Our law has no difficulty criminalizing that kind of speech because what is being criminalized is not speech, as such – it’s the act of using speech to terrorize people (and perhaps cause consequential injuries and damage, as in the anthrax hoax cases). The speech at issue in the Brahm case is very different: He did not send a threat directly to anyone. He probably did go beyond what Orson Welles did because the “War of the Worlds” broadcast was purely expressive speech – art, in other words. Brahm claimed that what he posted was a joke – a satire analogous to the stories posted on The Onion, say. If it’s satire, it should not be criminalized.

The problem Brahm faces is to a great extent one of context: In the direct, anthrax kind of hoax, the hoaxer sends the functional equivalent of a threat to his victims. The prosecution’s theory in the Brahm case seems to be that he perpetrated an indirect kind of hoax by putting his joke online, where it could be read by anyone. Context comes into play in deciding whether a post like Brahms’ will reasonably be understood by those who read it as (i) satire or (ii) a credible threat report. If he’d posted his joke on an obviously satiric site like The Onion, would that take it out of the category of a criminal hoax under § 1038? Or are there some things we just cannot joke about at the beginning of the twenty-first century?

Monday, November 19, 2007

Fradulently obtaining a website?

When someone is hired to create a website for a business, does so, turns it over to the business but isn’t paid for their work, who owns the site . . . the website creator or the business that contracted for it?

That’s the issue the New Mexico Supreme Court addressed in State v. Kirby, 141 N.M. 838, 161 P.3d 883 (2007). You can find the opinion on the New Mexico Supreme Court’s website, if you’re interested.

The facts in the case are pretty simple. Here is how the court explained what happened:
[Richard] Kirby owned a small business, Global Exchange Holding, LLC. . . . Kirby hired Loren Collett, a sole proprietor operating under the name Starvation Graphics Company, to design and develop a website. The two entered into a website design contract. As part of the contract, Kirby agreed to pay Collett $1,890.00, plus tax, for his services.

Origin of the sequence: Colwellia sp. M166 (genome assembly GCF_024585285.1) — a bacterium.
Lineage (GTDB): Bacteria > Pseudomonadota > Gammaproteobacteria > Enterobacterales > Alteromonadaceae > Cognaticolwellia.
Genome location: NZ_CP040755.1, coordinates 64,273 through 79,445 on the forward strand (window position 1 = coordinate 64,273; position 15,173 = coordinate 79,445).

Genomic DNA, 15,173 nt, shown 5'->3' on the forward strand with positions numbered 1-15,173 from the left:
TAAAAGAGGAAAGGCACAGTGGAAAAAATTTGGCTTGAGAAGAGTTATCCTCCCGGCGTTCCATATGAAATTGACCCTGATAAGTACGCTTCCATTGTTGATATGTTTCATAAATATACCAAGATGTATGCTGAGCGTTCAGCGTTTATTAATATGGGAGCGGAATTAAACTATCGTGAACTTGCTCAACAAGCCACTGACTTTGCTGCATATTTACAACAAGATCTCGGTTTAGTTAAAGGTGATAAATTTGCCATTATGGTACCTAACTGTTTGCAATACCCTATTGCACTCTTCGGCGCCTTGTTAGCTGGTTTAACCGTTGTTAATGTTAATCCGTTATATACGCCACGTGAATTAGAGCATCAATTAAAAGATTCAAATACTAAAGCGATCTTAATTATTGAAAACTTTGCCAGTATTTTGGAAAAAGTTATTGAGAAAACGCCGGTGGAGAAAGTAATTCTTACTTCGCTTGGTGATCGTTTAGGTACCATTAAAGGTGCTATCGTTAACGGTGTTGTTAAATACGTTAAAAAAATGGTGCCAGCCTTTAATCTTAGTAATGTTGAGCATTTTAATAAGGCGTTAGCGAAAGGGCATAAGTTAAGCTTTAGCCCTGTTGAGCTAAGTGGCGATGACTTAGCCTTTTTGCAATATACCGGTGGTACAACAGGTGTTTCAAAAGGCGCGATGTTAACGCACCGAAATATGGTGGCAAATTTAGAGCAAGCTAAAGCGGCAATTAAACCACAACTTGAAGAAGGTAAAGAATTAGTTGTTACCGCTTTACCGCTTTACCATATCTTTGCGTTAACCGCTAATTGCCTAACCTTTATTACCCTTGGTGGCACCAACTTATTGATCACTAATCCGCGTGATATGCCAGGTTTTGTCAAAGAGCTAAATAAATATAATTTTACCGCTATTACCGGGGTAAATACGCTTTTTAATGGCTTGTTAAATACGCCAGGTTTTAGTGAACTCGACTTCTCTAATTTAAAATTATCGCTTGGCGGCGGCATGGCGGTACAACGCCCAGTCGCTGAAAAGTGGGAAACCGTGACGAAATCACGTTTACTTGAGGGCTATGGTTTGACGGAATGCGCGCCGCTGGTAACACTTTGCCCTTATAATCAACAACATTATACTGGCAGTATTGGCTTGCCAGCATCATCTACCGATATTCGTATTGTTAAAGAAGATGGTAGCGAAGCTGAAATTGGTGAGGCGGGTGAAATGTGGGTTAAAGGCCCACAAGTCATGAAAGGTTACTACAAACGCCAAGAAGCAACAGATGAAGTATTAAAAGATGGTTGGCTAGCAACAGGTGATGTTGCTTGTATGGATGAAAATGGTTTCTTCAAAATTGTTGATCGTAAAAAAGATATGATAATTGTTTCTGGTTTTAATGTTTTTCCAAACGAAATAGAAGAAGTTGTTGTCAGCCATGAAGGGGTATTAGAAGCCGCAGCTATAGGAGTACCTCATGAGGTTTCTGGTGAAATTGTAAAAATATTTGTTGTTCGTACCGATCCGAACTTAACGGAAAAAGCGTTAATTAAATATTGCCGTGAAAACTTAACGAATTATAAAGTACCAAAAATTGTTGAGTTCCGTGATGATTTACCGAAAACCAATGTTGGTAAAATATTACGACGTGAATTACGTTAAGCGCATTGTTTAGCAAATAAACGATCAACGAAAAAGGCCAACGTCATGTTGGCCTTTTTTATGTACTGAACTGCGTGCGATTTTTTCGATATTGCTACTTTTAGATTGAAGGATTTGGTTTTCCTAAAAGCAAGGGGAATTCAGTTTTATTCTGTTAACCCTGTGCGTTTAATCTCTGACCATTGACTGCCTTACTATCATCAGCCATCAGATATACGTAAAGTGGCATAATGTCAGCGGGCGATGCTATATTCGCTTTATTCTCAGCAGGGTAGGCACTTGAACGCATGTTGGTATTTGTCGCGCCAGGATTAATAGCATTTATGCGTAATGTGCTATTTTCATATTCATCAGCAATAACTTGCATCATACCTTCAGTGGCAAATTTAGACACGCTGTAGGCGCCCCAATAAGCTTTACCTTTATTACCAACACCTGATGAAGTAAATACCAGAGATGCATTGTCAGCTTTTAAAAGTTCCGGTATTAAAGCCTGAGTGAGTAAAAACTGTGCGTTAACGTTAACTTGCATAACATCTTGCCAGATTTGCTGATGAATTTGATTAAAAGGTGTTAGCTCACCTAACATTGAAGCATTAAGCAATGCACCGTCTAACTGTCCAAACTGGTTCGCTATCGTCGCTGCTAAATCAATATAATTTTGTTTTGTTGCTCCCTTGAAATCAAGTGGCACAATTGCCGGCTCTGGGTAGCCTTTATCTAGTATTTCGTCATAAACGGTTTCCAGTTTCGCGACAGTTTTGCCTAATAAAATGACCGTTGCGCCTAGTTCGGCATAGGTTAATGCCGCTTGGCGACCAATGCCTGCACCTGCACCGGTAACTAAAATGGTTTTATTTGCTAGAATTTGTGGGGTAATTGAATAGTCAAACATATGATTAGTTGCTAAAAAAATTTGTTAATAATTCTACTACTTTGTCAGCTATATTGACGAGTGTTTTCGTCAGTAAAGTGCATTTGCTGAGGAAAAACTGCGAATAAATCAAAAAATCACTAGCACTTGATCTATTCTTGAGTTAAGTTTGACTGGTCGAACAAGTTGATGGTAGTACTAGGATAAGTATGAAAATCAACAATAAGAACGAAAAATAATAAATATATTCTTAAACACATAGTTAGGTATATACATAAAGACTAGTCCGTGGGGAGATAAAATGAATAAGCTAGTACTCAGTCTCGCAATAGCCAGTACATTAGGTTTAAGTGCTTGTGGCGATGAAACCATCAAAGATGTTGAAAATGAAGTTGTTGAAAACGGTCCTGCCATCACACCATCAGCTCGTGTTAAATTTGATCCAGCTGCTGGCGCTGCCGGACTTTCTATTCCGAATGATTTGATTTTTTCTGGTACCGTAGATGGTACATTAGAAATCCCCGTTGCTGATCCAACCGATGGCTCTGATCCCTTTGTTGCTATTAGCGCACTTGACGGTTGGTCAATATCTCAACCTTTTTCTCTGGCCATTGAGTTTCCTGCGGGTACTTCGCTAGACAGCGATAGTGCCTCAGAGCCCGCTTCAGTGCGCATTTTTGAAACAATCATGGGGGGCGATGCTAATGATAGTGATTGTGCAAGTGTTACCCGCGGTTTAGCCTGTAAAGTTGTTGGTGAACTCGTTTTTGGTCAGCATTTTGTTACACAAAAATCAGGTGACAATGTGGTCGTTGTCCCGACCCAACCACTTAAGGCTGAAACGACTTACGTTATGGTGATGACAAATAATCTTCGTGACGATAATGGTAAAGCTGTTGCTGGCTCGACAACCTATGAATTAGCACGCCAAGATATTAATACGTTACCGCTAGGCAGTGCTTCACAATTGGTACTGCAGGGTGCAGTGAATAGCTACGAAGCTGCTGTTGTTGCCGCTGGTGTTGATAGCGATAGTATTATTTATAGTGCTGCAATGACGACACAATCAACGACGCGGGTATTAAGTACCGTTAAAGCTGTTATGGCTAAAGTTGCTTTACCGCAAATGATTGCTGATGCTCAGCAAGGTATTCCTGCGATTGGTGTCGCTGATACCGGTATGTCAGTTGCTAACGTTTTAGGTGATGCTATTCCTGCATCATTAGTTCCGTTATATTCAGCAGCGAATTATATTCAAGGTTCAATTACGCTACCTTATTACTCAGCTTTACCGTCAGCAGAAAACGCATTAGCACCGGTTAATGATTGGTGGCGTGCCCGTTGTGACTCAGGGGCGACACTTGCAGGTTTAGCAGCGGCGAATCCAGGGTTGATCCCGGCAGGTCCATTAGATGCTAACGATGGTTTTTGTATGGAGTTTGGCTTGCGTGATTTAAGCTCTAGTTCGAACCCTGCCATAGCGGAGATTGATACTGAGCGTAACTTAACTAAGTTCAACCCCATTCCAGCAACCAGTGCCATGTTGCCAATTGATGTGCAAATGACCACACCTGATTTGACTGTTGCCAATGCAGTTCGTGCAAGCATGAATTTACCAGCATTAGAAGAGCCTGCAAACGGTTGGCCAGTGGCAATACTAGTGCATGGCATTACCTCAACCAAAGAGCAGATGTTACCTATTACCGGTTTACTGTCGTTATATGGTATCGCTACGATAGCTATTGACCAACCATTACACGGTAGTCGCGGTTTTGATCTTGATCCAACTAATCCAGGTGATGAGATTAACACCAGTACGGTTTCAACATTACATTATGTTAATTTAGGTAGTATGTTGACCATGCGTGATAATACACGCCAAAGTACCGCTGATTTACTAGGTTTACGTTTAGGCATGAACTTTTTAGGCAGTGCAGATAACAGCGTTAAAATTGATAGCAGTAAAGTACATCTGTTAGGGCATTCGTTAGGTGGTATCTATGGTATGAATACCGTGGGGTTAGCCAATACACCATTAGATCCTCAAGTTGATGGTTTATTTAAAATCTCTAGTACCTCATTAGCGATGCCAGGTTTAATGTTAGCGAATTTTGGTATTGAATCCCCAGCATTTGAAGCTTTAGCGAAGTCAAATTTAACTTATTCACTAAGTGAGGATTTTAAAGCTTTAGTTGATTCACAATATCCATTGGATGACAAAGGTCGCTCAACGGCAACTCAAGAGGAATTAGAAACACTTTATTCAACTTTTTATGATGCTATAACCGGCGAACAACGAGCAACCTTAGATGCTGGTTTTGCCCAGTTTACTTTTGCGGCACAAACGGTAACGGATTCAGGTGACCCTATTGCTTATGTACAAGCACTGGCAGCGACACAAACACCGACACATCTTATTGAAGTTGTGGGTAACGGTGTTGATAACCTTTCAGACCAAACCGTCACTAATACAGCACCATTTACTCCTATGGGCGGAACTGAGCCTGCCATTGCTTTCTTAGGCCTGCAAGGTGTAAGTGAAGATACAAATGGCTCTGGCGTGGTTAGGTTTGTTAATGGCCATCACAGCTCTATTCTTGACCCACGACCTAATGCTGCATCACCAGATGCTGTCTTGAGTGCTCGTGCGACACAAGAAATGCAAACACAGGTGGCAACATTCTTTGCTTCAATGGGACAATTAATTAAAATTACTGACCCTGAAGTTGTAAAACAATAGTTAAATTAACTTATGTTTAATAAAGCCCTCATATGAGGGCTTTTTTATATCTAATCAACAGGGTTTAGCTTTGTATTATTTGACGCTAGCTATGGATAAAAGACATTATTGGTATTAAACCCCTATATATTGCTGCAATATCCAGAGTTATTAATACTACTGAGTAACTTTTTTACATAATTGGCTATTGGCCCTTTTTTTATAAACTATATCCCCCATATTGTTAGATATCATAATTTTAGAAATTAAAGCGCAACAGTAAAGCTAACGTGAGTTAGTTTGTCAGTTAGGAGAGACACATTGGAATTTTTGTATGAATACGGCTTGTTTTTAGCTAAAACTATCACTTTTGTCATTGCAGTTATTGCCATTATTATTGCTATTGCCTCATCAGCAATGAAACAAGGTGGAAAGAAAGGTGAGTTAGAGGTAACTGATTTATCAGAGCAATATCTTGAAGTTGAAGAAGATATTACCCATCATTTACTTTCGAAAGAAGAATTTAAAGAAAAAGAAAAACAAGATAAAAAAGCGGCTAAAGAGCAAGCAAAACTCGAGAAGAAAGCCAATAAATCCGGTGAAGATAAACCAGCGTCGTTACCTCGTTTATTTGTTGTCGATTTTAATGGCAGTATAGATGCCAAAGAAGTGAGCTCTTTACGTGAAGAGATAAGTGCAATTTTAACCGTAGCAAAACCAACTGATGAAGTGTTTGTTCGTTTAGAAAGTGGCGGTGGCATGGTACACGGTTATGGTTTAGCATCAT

Collett . . . designed the web pages and incorporated them into the website, but he was never paid. When Kirby changed the password and locked Collett out from the website, Kirby was charged with one count of fraud over $250 but less than $2,500, a fourth degree felony. New Mexico Statutes Annotated § 30-16-6. The criminal complaint alleged that Kirby took `a Website Design belonging to Loren Collett, by means of fraudulent conduct, practices, or representations.’
State v. Kirby, supra. After a jury convicted him of the charge, Kirby appealed to the Court of Appeals, which upheld his conviction. He then appealed to the Supreme Court. State v. Kirby, supra.

Kirby claimed he couldn’t be convicted of defrauding Collett out of the website because the website belonged to him, Kirby. Kirby argued, in effect, that he could not defraud himself. The New Mexico Supreme Court therefore had to decide who owned the site.

The Court of Appeals found that “because a `website includes the web pages,’ and Kirby never paid Collett for the web pages as contractually agreed, ownership remained with someone other than Kirby”, i.e., remained with Collett. The Supreme Court agreed with “that reasoning as far as it goes,” but decided “further analysis may assist the bar and the public in understanding this . . . novel area of the law.” State v. Kirby, supra.
We first turn our attention to the legal document governing the agreement between Collett and Kirby the `Website Design Contract.’ Collett was engaged `for the specific project of developing . . . a World Wide Website to be installed on the client's web space on a web hosting service's computer.’ Thus, the end product of Collett's work was the website, and the client, Kirby, owned the web space. Kirby was to `select a web hosting service’ which would allow Collett access to the website. Collett was to develop the website from content supplied by Kirby.